The swearing part has a certain appeal to high schoolers. But, the same qualities that some teens appreciate as straight-talk, scream negativity to others. Nevertheless, readers of Catcher in the Rye have at least some emotional reaction to Holden’s character because of his struggles and outspokenness about imperfection. His grim confusion is a wellspring of some pretty profound thoughts that make us all question life.

Surely, you didn’t think we’d leave Mr. Grumpy out of this show! He’s one of fiction’s finest grim-keepers, and probably the best-looking of them all. How could a blue square box with a huge downward parabola mouth and squat appendages not be one blue, moody mother f%*($%.

Do you remember these books? It’s like we are reliving our childhood all over again! Mr. Grumpy is the surly protagonist of Roger Hargreave’s classic children’s book of the same name. In truth, Mr. Grumpy is supremely grumpy to be included in the show because he “can’t stand books.” Ironically, he resides in a splendid book we all love, and we very much hope he doesn’t destroy it. If he did . . . he’d be homeless.

While significant life experiences—like the death of his brother—inform Holden Caulfield’s angry bemusement, the children’s book Alexander and the Terrible, Horrible, No Good, Very Bad Day presents a grumpy protagonist who has a simpler, but equally understandable, reason for being crabby: Alexander’s just having . . . a day! Anyone who says they never experience those days, we’ll try what you’re having.

Like Grumpy Bear, Alexander reassures young readers that it’s OK not to radiate beaming sunshine and sparkles all the time; what’s more, it’s normal! Wearing jade-colored glasses every now and then is totally understandable, particularly if you got up with gum in your hair, tripped on a skateboard, dropped your sweater in a sink full of water, didn’t find a toy in the cereal box, got smushed in the backseat, weren’t praised for your amazing picture of an invisible castle, sang “too loud,” forgot “16” when counting, were snubbed by your best friend—and that’s only half of it. We feel you, Alexander.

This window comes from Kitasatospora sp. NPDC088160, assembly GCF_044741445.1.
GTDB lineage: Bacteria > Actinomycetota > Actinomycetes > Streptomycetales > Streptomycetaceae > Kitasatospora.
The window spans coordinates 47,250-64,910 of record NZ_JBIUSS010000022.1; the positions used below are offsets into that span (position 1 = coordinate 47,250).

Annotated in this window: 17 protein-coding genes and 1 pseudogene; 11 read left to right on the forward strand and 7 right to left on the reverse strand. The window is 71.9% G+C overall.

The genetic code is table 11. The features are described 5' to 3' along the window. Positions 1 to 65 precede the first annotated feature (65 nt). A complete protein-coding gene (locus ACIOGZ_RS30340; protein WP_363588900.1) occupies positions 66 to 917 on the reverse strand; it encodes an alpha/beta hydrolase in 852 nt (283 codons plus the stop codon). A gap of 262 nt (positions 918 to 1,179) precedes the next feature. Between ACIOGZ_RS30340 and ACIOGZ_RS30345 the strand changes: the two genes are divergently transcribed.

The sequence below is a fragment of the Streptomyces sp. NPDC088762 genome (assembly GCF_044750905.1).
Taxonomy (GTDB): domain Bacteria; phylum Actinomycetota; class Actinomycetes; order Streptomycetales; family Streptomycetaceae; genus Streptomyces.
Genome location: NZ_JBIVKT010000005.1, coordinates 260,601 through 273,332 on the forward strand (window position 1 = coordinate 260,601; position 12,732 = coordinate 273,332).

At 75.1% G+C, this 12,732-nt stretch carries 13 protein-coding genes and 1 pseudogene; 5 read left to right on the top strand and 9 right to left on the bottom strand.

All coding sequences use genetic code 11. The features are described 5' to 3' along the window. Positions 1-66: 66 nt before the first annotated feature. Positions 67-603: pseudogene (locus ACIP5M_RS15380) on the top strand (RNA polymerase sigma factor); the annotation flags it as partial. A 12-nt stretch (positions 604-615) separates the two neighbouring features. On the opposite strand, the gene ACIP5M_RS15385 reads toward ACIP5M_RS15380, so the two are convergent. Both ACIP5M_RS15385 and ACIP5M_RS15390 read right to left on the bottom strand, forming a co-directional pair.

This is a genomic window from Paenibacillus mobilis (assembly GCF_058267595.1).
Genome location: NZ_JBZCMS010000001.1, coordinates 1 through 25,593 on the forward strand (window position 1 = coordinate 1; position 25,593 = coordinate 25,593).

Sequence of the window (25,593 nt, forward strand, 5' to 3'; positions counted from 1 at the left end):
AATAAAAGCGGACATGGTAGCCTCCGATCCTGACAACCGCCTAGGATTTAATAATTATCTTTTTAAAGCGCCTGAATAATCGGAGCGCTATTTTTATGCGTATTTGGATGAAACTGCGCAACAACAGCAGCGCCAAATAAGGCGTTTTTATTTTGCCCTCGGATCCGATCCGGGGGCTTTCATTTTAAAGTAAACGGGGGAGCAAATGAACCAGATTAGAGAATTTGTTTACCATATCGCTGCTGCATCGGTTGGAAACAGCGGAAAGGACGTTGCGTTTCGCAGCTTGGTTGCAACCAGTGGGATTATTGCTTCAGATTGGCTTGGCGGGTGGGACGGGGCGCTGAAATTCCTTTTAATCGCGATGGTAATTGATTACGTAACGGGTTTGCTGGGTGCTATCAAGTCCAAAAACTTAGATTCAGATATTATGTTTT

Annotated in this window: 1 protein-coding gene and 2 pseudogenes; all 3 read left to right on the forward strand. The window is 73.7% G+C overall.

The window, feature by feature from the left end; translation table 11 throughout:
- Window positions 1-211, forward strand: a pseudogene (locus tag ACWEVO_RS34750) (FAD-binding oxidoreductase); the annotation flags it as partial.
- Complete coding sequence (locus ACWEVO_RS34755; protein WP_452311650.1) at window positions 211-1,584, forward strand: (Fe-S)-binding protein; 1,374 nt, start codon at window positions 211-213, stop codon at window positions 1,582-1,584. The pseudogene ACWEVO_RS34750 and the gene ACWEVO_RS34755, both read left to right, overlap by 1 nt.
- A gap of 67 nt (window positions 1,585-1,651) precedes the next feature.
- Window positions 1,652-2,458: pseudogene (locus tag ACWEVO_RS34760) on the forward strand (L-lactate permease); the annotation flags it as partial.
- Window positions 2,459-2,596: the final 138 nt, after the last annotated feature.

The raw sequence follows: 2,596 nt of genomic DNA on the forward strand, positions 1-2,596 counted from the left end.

In Charles Dickens’s A Christmas Carol, the miserly Ebenezer Scrooge spends a lifetime living terrible, horrible, very bad days and making everyone around him cower in fear. He is probably the poster man of grumpdom, with his famous exclamations of “Bah, Humbug!” The very name Scrooge begs to be said with a sour-lemon scrunched face (like that old hag’s in The Princess Bride, the one who repeatedly yells “Boo”— yea we’re getting old school).

Scrooge’s grimness weighs heaviest when he snarls, “If I could work my will, every idiot who goes about with ‘Merry Christmas’ on his lips should be boiled with his own pudding and buried with a stake of holly through his heart. He should!”

After too many years being a miserable miser, enough is enough, and the three ghosts appear to smack some good sense (and just goodness, in general) into him. Scrooge’s transformation from crabby to happy, irritable to charitable, is what makes his character and narrative actually beloved, despite his horrible attitude for most of the book.

Coraline is a young adult novel by Neil Gaiman. And, the character Coraline is the epitome of moody tween. For instance, she is often annoyed: by rain, grown-ups, ageism, people mistaking her name for Caroline, and for being judged because she is an introvert.

But, once she goes to another world, where she has “other” parents who seemingly aren’t as annoying as her real parents, she realizes that when things are all sunshine and rainbows (and creepy button eyes), life’s not nearly as fun (because there’s nothing to complain about of course!).

To put the cherry on top of this pity-party sundae, there’s no better Gloomy Gus than Eeyore from A.A. Milne’s Winnie the Pooh. Poor Eeyore, the old stuffed donkey who can think of nothing better to do than eat thistles. Talk about grim!

The root of his depression may be that his tail is attached to his rump with only a stick-pin, and thus it frequently falls off. In fact, this might be a truly existential crisis for him: the constant loss of his tail is already an aggravation, but worse, it reminds him that he is merely a stuffed toy, not a real animal!

Beyond the gloom, Eeyore offers a very witty, sardonic perspective. For example, if you wish him a “Good morning!” he’ll respond, “If it is a good morning, which I doubt.” Touché, Eeyore! Way to jazz up the boring meet-and-greet routine!

Maybe it’s his wry humor (if you can call it that) that makes him so lovable, despite the mopes. No matter what, Eeyore always manages to hang in there, even if his tail doesn’t. That’s something we can all take to heart.